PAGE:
We ended up having group sessions and individual. It helped my husband a great deal. This was a few years back now but access to our psychologist has remained.

    I would definitely recommend asking your GP to be referred to a neuropsychologist. We were very lucky to be referred to a consultant neuropsychologist who fully understood the consequences of having a neurological disease.

    I agree with the others suggesting going to a local group. I personally find these 3 forums a great support. This one, the other Ataxia UK forum and the Living with Ataxia forum.

    It is easier said than done but I try to keep busy. I have bored everyone in the past so here is the link

    ataxia-uk.healthunlocked.co...

    Hope this helps and that you are feeling a little better.

  • my son has fredricks ataxia one of the worst forms of the disease,,he was diagnozed at the age of 13,,,by the age of 16 he began using his wheelchair part_time,,a year later he was using it permanately..Life has been so difficult watching someone you love waste away in front on you..Up intil late he has been the strongest one off all(or so it seemed) How wrong we were,,he too is guilty of botteling up his feelings and fears,,,before i go any further i shall tell you just how disbilitaded he is,,,,He no longer can use or feel his legs,,it is now working its way to his arms,,,he no longer can get in our out of bed without aids and assistance,,he can no longer get himself to the toilet and do the things we take for granted+the future,, well it terrifies me what lies ahead and where or what i can do as a mother,,,,Last night my son opend up to me for the 1st time since being diagnozed,,he cried his eyes out and said he rather be dead than live like this,,he truly does not want to see himself get anyworse,,he feels he has come as far as he can,,,every fall he wishes he will never get up???? This is my son,, the boy i love+will care for till the last,,,He truly has done everything asked off him,,we have tryed every possible means to extend his quality of life,,personal trainers,,keeping him as active as we possibly can,,but i guess there is only so much u can do,,,,H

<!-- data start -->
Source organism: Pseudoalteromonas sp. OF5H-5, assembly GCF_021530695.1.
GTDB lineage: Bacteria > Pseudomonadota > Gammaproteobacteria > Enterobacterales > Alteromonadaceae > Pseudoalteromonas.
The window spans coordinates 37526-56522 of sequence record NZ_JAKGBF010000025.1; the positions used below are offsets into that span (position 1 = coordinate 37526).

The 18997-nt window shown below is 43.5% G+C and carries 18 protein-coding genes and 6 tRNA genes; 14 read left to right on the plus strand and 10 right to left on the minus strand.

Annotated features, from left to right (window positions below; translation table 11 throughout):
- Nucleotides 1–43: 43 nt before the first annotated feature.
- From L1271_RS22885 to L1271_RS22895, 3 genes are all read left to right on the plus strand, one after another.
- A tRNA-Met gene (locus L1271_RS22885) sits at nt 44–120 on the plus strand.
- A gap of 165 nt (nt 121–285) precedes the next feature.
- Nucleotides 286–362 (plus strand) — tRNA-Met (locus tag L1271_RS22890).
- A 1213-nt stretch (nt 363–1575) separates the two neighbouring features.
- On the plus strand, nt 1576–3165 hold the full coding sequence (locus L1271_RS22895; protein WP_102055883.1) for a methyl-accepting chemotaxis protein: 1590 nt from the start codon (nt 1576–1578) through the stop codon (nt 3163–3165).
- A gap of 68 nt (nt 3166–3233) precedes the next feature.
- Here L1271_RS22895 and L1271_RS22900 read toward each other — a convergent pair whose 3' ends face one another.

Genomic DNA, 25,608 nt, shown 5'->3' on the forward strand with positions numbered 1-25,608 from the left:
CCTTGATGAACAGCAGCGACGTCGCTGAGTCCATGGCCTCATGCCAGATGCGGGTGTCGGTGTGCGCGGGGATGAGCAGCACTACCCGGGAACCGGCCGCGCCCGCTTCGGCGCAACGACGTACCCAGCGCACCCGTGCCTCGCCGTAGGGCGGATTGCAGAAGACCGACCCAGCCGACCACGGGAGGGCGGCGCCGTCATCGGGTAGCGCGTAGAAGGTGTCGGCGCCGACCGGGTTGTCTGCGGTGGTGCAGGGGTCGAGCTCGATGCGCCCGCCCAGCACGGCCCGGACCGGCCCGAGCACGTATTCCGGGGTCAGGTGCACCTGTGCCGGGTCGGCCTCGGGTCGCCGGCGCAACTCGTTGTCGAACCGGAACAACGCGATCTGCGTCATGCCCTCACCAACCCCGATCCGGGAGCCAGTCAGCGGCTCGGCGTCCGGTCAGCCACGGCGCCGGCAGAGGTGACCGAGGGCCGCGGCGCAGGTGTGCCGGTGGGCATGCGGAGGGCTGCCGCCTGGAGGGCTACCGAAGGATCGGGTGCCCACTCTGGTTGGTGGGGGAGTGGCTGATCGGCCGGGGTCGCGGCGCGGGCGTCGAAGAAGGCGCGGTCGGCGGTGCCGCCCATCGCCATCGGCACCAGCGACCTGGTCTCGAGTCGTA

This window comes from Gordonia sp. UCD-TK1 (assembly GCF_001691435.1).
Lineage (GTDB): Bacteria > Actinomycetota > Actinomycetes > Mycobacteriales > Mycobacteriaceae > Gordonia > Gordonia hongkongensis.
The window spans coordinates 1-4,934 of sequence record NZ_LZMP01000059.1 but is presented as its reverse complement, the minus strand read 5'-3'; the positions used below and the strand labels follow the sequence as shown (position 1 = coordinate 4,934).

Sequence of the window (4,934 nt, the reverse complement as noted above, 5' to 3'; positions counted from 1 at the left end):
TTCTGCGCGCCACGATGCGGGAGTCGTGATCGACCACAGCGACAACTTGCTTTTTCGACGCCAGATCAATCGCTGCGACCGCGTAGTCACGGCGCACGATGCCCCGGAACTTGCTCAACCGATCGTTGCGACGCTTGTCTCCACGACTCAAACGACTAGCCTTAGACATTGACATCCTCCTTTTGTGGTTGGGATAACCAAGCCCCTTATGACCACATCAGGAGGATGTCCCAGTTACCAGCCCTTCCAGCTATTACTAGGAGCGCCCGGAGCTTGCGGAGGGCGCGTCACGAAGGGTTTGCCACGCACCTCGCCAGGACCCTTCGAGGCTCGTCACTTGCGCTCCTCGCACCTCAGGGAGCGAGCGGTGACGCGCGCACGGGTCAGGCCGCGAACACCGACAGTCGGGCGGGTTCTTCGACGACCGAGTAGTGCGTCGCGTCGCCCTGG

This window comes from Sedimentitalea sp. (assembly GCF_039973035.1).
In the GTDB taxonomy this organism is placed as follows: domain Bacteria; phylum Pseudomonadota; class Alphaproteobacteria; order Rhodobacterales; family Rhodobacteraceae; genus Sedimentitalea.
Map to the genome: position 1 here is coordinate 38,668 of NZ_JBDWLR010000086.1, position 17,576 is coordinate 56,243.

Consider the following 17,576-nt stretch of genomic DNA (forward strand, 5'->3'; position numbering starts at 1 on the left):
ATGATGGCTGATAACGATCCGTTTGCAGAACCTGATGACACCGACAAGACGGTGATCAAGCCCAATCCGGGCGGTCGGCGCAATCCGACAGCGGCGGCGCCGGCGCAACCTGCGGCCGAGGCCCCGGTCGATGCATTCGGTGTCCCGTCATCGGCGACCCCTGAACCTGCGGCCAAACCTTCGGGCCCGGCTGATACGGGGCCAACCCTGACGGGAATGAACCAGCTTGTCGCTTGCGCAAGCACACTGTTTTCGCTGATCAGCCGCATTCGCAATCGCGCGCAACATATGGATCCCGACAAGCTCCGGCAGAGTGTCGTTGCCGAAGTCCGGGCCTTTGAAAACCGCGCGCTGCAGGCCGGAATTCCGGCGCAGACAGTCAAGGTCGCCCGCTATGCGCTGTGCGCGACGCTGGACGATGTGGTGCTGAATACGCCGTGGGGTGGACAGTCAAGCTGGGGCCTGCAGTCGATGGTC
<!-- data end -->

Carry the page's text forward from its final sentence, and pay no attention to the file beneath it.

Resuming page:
• (next part))He is only human,,his feelings must be heard,,it breaks my heart to see him this way,,ive told him about this website,,but he has no interest,,,ive told him to stop having silly thoughts,,he has so much to live for,,not die for,,,,wher do i turn,,what must i do,,he is my pride and joy and the thought of ever loosing him is tearing me apart,,,we knew 1day this could happen,,but how do u prepare fro such a thing,,we thought we were coping as a family,,,but we are not coping,,any advice on how to help him overcome his thoughts,,,im lost so i cant imagine how he must feel,,thank you for taking the time to read this extended letter of help

  • Oh how very sad and there is no good answer other than to hang in there and try to talk to as many other people with ataxia though this website it does help. Ted